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Best British Band of the Last Five Years Run Out Of Ideas
on 25 March 2002
I remember purchasing "Bring It On" upon its release in 1998 and being amazed by the rough, bluesy music that leapt forth at me. The music was rootsy, tuneful, timeless.
Convinced that this was the most inventive British band of the 1990s I couldn't wait for their follow-up. In 1999 Gomez released "Liquid Skin" and it didn't disappoint. Through the mish-mash of blues and ballads, violins and vocoders, came something refreshing: These men were having fun with their music, keeping the listener guessing until the very end with trademark criss-cross musical hybrids and throwaway lyrics that were actually impossible to forget.
Now fast-forward two-and-a-half years to the present day and the recently released "In Our Gun".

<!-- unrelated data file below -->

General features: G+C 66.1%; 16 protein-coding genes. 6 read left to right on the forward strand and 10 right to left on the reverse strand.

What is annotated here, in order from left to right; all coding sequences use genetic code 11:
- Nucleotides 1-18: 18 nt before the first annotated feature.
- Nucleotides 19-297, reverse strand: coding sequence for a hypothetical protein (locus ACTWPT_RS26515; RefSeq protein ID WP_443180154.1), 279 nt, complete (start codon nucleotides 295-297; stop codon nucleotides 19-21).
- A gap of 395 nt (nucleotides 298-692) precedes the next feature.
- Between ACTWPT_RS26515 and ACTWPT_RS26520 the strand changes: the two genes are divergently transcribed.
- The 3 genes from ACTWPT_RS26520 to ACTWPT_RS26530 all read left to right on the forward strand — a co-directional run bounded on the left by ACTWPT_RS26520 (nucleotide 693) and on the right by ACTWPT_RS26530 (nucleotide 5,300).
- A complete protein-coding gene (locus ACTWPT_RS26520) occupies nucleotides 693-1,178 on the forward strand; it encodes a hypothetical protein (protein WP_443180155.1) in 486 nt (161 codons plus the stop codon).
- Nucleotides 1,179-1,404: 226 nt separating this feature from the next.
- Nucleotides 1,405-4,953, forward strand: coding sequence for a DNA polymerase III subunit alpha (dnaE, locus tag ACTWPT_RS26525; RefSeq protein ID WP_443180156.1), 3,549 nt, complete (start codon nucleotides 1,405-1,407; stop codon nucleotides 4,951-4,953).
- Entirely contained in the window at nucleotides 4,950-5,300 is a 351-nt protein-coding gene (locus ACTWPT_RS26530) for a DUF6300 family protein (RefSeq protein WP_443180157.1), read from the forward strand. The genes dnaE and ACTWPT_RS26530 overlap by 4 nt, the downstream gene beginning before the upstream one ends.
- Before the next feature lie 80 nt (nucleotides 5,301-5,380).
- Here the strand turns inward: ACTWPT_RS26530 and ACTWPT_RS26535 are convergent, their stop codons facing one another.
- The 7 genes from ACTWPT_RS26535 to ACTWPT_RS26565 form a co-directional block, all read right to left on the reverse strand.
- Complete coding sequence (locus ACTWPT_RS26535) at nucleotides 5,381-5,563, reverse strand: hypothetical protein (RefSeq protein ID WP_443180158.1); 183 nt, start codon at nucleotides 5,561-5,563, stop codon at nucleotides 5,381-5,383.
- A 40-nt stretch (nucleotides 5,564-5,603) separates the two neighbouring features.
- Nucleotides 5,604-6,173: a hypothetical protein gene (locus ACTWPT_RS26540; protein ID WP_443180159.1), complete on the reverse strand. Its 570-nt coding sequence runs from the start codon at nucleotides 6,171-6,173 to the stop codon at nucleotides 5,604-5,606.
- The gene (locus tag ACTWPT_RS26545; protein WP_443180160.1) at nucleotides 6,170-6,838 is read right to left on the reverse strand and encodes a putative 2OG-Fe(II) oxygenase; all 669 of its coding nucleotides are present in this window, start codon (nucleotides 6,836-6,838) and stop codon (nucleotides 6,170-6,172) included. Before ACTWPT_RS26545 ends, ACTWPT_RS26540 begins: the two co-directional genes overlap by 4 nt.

It appears that in their absence from the charts, Gomez have taken a leave of absence from their senses.
This is an album short on blues, short on authenticity and short on ideas. To see a band once so in control of their brilliance suddenly mistake sound effects for tunes is quite frustrating.
Throughout the entire album, electronic drum-beats are used to kill off any hint of rhythm and tunes are cast out with such little feeling that you find yourself itching to skip them.
But you don't. You want to see if there is a silver-lining to the album, one "Gomez" moment that might just redeem it. Sadly, it never comes.
I sincerely hope that for their next album, Gomez bin the dodgy effects machine and listen to the two fantastic albums that made them such a sensation to begin with.
Bob Dylan once said that he doesn't listen to his old albums as he doesn't like to be influenced by himself.
In Gomez's case, though, it might not be such a bad idea.